Regarding the freedom of expression, although this year the Government was working on two important laws – on the media and on the RTCG, which should be improved in line with European standards of freedom of expression, proposing punishment for failing to stand up for the anthem showed a retrograde approach to understanding of this freedom. In retrospect, the retrograde approach culminated in the illegal dismissals of representatives of the NGO sector from important state bodies, the Council of Radio-Television of Montenegro, the Agency for Prevention of Corruption and the Agency for Electronic Media. In all these cases, the state did not provide effective legal protection. The retrograde approach in practice culminated with illegal dismissals NGO representatives from relevant state bodies, the Council of Radio and Television of Montenegro, the Agency for prevention of corruption and the Agency for Electronic Media. The dismissed representatives of civil society were replaced in short, political procedures and obliged to wait for the courts for years to examine the legality of their dismissal. In the meantime, the independence of the public service RTCG was undermined. The last event that MPs were sent to jail for what they have stated, without a fair trial and respect for parliamentary immunity, has further indicated that there is still no sincere willingness to accept European standards of freedom of expression. There is no progress in solving of the most serious cases of attacks on journalists, which is also being investigated by the Commission for Monitoring Investigation of Attacks on Journalists. Although the Constitutional Court last year and the regular court this year awarded compensation to journalist Tufik Softić for ineffective investigation of attempted murder, there is no progress in the investigations of both attacks on him, nor was anyone found responsible for failure in the investigation. There was no expected progress in the investigation of this year’s attack on journalist Olivera Lakić, the second in a series of physical attacks that she suffered, besides threats to her and her family. The described atmosphere of impunity inevitably have a negative impact on freedom of expression, despite the fact that it contributes in losing confidence in the police and prosecutor’s office who are in charge of these investigations. In addition to the attack on Olivera Lakić, another two journalists were attacked in 2018 – the journalists of “Vijesti” Jelena Jovanović and Sead Sadiković were threatened, and an explosive device was planted near the Sadiković’s house. These attacks are illuminated,attackers on Sadiković have beenpunished, while the trial for threatening journalist Jovanović is in progress.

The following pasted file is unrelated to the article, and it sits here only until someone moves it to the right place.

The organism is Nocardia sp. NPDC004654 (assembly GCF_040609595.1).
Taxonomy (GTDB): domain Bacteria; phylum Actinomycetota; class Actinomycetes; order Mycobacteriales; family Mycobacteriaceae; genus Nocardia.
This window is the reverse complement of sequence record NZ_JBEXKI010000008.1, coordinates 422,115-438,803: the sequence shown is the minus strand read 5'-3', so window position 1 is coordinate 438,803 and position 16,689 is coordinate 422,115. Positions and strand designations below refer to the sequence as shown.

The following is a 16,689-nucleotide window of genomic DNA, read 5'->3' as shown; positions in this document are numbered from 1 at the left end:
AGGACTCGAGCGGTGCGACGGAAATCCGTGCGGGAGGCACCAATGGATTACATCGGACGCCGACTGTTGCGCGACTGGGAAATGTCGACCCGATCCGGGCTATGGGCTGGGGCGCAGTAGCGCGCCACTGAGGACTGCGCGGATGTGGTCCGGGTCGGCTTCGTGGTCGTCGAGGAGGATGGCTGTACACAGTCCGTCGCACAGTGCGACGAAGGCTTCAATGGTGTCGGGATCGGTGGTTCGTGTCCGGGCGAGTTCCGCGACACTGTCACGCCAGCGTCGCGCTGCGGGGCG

The resistance to determining the responsibility of public officialsfor human rights violations, especially in the field of torture, is still not overcome, i.e. in cases of police torture and ill-treatment in prison, as no case of police torture and ill-treatment of citizens in the protests in 2015 were not solved, despite decisions of the Constitutional Court from 2017 on the ineffectiveness of the investigation, nor is it the case of the torture of Milorad Martinović, for which only two police officers were prosecuted, based on their confessions. The case of torture and ill-treatment of prisoners at the Institute for the Execution of Criminal Sanctions(IECS) from January 2015 has not yet led to the first instance verdict, nor a serious investigation of anyone from the administration of the IECS. Since the beginning of 2018, the media recorded 10 allegations of ill-treatment by public officials – 8 charges were filed against police officers, one against IECS officers and one against the employees of the Special Psychiatric Hospital in Kotor. The suspension of disciplinary proceedings against the head of the criminal police in Cetinje indicates that the Ministry of Internal Affairs is still not ready to adequately confront police torture.

There has been no progress in the investigation of war crimes – the only case being tried before the courts in Montenegro at present is the case against a Montenegrin national accused for the crimes against civilians in Kosovo. This case was previously fully investigated in Serbia and Kosovo and was only delivered to Montenegro for prosecution. There is no indication that the Special Prosecutor’s Office adopted any recommendation of the European Commission expert, Mauricio Salustro, on how to proactively investigate war crimes, nor has the SPO reviewed the possibility of a new prosecution of the crimes of Deportation of Refugees from Bosnia or Bukovica, which were prosecuted contrary to the international law.

In 2018, Human Rights Action has filed four applications to the European Court of Human Rights, three due to ineffective investigations of police torture (cases of Branimir Vukčević, Momčilo Baranin and Milorad Martinović), and one for violation of freedom of expression and the lack of an effective remedy in the case of Goran Đurović.